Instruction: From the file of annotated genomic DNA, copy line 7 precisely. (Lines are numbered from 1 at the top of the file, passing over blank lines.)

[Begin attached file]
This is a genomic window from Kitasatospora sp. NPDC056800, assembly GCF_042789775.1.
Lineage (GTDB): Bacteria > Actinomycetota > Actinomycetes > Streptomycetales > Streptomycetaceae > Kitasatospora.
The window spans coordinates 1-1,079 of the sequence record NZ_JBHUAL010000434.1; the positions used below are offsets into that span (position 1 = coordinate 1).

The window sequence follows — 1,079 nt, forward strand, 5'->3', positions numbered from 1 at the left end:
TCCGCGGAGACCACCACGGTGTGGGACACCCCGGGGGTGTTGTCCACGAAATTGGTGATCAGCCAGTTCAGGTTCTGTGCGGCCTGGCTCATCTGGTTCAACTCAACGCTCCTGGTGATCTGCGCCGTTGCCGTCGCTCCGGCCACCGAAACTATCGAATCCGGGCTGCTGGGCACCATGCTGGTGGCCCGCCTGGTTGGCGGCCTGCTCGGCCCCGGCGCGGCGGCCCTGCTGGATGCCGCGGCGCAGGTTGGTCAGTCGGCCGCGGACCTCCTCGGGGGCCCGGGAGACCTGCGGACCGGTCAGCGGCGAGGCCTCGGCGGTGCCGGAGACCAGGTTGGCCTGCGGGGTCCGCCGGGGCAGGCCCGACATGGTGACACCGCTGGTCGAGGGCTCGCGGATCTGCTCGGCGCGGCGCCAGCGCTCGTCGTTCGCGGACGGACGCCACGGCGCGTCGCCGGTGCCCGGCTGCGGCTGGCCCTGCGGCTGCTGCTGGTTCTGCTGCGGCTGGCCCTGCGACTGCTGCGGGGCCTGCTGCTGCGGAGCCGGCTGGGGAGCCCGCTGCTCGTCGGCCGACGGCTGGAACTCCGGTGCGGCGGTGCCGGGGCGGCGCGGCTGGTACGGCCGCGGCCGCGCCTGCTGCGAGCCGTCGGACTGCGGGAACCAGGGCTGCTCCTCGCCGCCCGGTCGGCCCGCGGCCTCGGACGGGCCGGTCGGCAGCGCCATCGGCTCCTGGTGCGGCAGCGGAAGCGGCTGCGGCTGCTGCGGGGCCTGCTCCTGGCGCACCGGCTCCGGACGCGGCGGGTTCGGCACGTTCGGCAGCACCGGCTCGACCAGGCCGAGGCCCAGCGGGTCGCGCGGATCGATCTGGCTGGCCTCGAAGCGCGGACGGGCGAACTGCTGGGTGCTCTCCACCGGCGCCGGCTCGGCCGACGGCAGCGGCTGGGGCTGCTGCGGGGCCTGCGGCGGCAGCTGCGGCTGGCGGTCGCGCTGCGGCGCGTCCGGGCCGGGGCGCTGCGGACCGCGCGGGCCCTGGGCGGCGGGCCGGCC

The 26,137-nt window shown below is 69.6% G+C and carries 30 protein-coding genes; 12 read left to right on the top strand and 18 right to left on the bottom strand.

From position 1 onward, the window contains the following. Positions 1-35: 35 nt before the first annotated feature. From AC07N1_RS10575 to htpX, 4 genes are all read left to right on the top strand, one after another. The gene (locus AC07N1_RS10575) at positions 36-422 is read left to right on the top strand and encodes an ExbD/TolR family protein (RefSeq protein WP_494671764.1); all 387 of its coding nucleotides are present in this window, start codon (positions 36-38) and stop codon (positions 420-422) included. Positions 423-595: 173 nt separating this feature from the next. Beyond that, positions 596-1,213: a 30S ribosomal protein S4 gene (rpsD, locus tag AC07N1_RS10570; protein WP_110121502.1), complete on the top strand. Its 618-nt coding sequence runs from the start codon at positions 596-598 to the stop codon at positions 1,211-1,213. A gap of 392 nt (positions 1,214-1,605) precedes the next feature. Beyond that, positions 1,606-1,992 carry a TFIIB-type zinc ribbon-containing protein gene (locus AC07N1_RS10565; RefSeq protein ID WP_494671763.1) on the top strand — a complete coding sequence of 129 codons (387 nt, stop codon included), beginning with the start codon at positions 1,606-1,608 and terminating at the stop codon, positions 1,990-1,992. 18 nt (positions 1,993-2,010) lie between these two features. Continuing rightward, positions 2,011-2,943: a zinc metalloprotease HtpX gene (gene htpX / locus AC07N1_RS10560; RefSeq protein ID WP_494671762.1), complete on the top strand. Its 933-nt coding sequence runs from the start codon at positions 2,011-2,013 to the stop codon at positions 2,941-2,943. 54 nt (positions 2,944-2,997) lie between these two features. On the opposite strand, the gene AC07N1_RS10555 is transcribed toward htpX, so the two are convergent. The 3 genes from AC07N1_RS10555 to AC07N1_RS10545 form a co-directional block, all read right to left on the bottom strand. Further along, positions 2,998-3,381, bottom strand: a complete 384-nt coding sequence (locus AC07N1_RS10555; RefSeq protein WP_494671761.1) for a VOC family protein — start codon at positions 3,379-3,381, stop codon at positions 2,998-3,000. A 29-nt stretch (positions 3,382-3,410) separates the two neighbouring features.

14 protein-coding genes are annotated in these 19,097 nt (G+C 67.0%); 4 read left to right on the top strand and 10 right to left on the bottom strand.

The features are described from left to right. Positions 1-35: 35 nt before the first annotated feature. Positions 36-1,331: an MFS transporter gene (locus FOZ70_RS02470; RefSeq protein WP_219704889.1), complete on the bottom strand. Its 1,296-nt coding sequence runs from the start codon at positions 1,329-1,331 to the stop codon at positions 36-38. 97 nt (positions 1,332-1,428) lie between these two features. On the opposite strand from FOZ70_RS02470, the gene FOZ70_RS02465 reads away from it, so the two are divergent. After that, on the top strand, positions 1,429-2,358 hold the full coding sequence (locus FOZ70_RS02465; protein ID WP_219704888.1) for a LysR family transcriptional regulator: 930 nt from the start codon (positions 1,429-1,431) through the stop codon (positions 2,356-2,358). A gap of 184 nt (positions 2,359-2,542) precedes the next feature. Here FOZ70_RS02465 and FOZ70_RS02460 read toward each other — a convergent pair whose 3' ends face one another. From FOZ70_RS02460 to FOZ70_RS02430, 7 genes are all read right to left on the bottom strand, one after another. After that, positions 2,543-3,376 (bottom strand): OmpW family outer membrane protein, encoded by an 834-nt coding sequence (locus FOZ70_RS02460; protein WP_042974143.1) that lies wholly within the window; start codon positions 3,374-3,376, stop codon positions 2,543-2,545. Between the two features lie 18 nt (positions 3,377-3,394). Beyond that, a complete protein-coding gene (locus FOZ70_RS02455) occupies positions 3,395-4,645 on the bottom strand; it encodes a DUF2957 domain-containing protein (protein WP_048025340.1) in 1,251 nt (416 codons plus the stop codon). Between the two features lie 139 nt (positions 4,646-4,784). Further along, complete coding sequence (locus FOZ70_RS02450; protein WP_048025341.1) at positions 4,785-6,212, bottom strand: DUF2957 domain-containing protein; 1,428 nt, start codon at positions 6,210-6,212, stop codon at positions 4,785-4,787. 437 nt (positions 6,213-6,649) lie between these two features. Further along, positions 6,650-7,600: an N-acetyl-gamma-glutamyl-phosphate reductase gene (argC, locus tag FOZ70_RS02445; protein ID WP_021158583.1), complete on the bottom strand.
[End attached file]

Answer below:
From position 1 onward, the window contains the following. Positions 1-35: 35 nt before the first annotated feature. From AC07N1_RS10575 to htpX, 4 genes are all read left to right on the top strand, one after another. The gene (locus AC07N1_RS10575) at positions 36-422 is read left to right on the top strand and encodes an ExbD/TolR family protein (RefSeq protein WP_494671764.1); all 387 of its coding nucleotides are present in this window, start codon (positions 36-38) and stop codon (positions 420-422) included. Positions 423-595: 173 nt separating this feature from the next. Beyond that, positions 596-1,213: a 30S ribosomal protein S4 gene (rpsD, locus tag AC07N1_RS10570; protein WP_110121502.1), complete on the top strand. Its 618-nt coding sequence runs from the start codon at positions 596-598 to the stop codon at positions 1,211-1,213. A gap of 392 nt (positions 1,214-1,605) precedes the next feature. Beyond that, positions 1,606-1,992 carry a TFIIB-type zinc ribbon-containing protein gene (locus AC07N1_RS10565; RefSeq protein ID WP_494671763.1) on the top strand — a complete coding sequence of 129 codons (387 nt, stop codon included), beginning with the start codon at positions 1,606-1,608 and terminating at the stop codon, positions 1,990-1,992. 18 nt (positions 1,993-2,010) lie between these two features. Continuing rightward, positions 2,011-2,943: a zinc metalloprotease HtpX gene (gene htpX / locus AC07N1_RS10560; RefSeq protein ID WP_494671762.1), complete on the top strand. Its 933-nt coding sequence runs from the start codon at positions 2,011-2,013 to the stop codon at positions 2,941-2,943. 54 nt (positions 2,944-2,997) lie between these two features. On the opposite strand, the gene AC07N1_RS10555 is transcribed toward htpX, so the two are convergent. The 3 genes from AC07N1_RS10555 to AC07N1_RS10545 form a co-directional block, all read right to left on the bottom strand. Further along, positions 2,998-3,381, bottom strand: a complete 384-nt coding sequence (locus AC07N1_RS10555; RefSeq protein WP_494671761.1) for a VOC family protein — start codon at positions 3,379-3,381, stop codon at positions 2,998-3,000. A 29-nt stretch (positions 3,382-3,410) separates the two neighbouring features.